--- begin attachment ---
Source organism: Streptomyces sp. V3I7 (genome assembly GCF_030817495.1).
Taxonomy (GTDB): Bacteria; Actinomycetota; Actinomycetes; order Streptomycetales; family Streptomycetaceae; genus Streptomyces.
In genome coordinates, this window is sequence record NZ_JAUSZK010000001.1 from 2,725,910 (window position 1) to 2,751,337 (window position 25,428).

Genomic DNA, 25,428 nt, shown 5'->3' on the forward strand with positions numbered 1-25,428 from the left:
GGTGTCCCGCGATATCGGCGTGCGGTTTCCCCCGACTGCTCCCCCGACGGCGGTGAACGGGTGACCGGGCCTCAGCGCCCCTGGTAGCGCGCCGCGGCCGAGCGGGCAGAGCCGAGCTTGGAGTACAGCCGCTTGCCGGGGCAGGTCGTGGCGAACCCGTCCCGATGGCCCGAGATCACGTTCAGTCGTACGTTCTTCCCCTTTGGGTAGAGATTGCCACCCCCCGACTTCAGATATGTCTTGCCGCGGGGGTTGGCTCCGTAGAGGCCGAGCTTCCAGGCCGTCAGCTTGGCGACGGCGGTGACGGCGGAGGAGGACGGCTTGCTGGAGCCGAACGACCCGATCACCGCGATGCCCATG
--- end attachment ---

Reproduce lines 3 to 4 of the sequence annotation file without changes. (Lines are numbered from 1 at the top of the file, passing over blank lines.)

In genome coordinates, this window is sequence record NZ_JAUSZK010000001.1 from 2,725,910 (window position 1) to 2,751,337 (window position 25,428).

Genomic DNA, 25,428 nt, shown 5'->3' on the forward strand with positions numbered 1-25,428 from the left: